Greetings from the road! My wife Betsy and I am out to see friends and family while simultaneously doing some business and attending a national conference. While not intending to emulate Chris Hume's Red State Road Trip 2, I have my own observations of our travails.
Day 1: Drove from Iowa City to Mossy Grove, Tennessee
The road was less congested and I saw fewer license plates from out-of-state than in the past. The big thing I noticed were the number of trucks rumbling along. The cost of diesel along the way varied from $4.31 a gallon to $4.63. Given the amount of trucking that is done and the cost to deliver goods over long distances, it should not surprise anyone that the cost of most everything is going up. My friends who support locally-grown initiatives should be able to make the point that locally grown also means less expensive, as well as healthier. Of course the down side of locally grown is when floods drown your crops.
Our first stop was in a little town in Missouri called Frankford. There are about 351 who live there. My wife needed to use a restroom so we stopped at the only general store there. While I perused the map, she went in and related that she was greeted with Missouri warmth--grunting and figurepointing to the bathroom. She told me that the men there were drinking coffee and griping about George W. Apparently they are not benefiting from high gas prices or uncertainty about their crops.
We went through St. Louis and crossed over into East Saint Louis. I will say that compared to ten plus years ago, East St. Louis is looking a lot healthier; apparently healthy enough for Larry Flynt to have a "Hustler" Club there off the interstate. Road Porn, yee haw!
We stopped in Evansville, Indiana along the way to get a bite to eat at a restaurant called LA--so much for eating locally--right? Evansville borders Kentucky and is the largest metropolitan community in the tri-state area.
From there we trapsed across a couple of "parkways" and found ourselves in Bowling Green, Kentucky--home of Western Kentucky University--the Hilltoppers, I believe. I saw a bunch of guys in hard hats with coolers walking along the roadside. The looked hot and dirty and so I assumed they were miners, at least until I looked across the road and saw the WKU football stadium which apparently they are working to enlarge--so much for stereotypes!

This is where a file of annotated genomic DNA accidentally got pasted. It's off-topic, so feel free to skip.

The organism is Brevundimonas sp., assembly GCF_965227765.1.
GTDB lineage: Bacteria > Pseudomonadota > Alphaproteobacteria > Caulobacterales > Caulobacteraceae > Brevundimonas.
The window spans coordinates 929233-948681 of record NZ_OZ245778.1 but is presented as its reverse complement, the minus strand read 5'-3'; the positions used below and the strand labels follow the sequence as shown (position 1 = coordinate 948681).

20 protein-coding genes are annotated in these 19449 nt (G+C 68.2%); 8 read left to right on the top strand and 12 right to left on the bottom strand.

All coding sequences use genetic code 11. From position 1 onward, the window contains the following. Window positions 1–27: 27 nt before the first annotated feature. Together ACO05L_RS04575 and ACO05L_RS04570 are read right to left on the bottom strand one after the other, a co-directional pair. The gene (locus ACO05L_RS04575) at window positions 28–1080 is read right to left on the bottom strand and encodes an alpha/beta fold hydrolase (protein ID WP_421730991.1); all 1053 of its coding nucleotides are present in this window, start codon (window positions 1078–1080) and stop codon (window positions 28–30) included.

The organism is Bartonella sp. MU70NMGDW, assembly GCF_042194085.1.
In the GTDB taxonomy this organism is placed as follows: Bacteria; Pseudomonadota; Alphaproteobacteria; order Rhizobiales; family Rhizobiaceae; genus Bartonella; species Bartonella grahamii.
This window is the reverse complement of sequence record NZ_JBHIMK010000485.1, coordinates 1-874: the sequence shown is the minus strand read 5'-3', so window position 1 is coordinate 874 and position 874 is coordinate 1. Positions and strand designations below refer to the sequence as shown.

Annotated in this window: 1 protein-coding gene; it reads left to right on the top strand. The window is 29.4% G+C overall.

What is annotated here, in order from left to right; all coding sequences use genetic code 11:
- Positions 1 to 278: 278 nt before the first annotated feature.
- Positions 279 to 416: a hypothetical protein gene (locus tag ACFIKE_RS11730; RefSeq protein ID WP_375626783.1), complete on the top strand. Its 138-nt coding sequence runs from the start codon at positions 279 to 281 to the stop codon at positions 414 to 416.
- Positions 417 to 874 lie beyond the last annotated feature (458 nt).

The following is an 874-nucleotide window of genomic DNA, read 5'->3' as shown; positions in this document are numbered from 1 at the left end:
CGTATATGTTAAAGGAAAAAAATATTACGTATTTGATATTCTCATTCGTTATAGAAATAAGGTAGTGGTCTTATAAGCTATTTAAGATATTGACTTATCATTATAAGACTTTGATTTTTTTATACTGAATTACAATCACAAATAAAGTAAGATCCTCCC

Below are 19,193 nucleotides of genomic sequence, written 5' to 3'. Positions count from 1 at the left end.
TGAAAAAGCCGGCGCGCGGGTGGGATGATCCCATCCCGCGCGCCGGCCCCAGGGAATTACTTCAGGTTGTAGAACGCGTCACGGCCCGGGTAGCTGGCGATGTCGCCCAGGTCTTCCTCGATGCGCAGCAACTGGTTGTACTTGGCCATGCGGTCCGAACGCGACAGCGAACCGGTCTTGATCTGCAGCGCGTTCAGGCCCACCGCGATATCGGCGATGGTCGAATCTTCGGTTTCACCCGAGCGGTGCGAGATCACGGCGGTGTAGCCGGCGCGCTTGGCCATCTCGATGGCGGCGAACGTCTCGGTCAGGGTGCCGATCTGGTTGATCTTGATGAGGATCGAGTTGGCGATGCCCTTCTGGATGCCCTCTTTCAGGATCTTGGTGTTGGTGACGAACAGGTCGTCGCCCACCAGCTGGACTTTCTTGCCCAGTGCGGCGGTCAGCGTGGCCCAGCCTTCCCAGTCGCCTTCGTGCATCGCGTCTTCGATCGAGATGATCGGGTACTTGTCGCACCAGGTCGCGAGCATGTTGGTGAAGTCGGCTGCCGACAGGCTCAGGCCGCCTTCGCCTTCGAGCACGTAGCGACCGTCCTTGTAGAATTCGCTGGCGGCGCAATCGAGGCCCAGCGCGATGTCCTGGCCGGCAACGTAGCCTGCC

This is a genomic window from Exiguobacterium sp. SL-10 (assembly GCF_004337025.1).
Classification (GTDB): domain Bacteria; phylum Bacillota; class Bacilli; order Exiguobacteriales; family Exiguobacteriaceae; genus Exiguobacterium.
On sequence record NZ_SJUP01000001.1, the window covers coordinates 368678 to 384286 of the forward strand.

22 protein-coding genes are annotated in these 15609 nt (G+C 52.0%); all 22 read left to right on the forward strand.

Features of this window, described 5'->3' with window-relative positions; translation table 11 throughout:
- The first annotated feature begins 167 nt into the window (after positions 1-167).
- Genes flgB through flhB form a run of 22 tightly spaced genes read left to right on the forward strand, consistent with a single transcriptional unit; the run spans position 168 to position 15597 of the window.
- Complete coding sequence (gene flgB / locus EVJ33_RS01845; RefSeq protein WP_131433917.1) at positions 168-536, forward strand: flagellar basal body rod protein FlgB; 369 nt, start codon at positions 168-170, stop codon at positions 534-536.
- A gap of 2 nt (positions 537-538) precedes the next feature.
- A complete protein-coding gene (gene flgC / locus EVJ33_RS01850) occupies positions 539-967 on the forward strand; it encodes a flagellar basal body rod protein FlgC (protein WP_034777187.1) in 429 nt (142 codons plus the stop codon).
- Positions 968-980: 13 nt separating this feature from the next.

I will say that the natural aspects of Kentucky are amazing--rolling green, green, and more green. Some of the small towns along the way have seen better days, but rustic seems to fit the landscape there.
As we got into Tennessee, my sense of direction took leave of me and we wandered a bit off the track. Eventually we got to Wartburg, where my friend Charlie met us at the local Sonic drive-in restaurant and got us back to his place, which entailed going up and down steep, gravelly, one lane "roads." We ate late, but the blackberry cobbler was worth the wait!
Charlie and Phyllis are our great friends that we have known since our days in Texas. Charlie works for Big Guv'ment and Phyllis is an artist. They live in a great log house--to call it a cabin does not do it justice. They have a garden and raise chickens and their home faces a mountain range--though, perhaps technically, they are hills. With their own well water and five acres, they could be self-sufficient. But, they kind of like electricity and haven't harnessed wind power--yet.
Day 2 and 3: Drove from Mossy Grove, TN to Washington, DC.
Betsy's plans were to stay with Charlie and Phyllis while I made my foray up to DC to deliver a report to the National Career Development Association and do some networking there. The drive was pretty straight forward up north interstate 81 to US 66 (yes, I got my kicks on route 66) to the outer loop to 270 to getting lost in Maryland. Oh and my car air conditioner decided to accumulate all of its condensation in the carpeting of the front floorboards along the way--not good.
My friend George Wimberly, who I used to work with at ACT put me on the straight and narrow to find his place in Olney and I bunked in with him for my stay. George is the Director of Professional Development and Social Justice at the American Educational Research Association these days. He has become a gym rat and was looking ripped (not LL Cool J ripped, but in the general neighborhood). DC agrees with George, who, like me, originally hailed from the great state of Ohio.
We commuted in on the Red Line to DC and I decided I wanted to get off at K street where George's office is located. Bad move. It was 23 blocks in the mid-morning humidity and rain of DC, meaning I arrived soaking wet and sweaty--perfect... This led to my first observation of DC, everything drips there--whether it is the dripping of sarcasm, sincerity, jewelry, or condensation on the chrome handle of a urinal---there is much dripping. Fortunately conference business went well.
While sitting in a conference lounge, CNN was making a big deal about what Jesse Jackson said "off mike" on Fox. The media loves "Gotcha!" Fortunately, it is likely to help, not hurt Barack Obama that Jackson did it. Oh, and there was a story about what may have been the stone that was used to seal Jesus' grave, but that was not as "sexy"--although the back and forth between biblical scholars smacked of Hannity and Colmes.
George and I reconnected in the evening and I got to see the working class of DC at a local hangout called the Matchbox schmoozing, boozing, perusing, and excusing (typically to crack text on their Blackberries or get/make a cellie call). Many snippets of conversation were mixed with the business of government and business of getting busy--surprise, as the average age of those I was around was the mid-twenties.
More to come.
For Chris Humes latest installment, go here.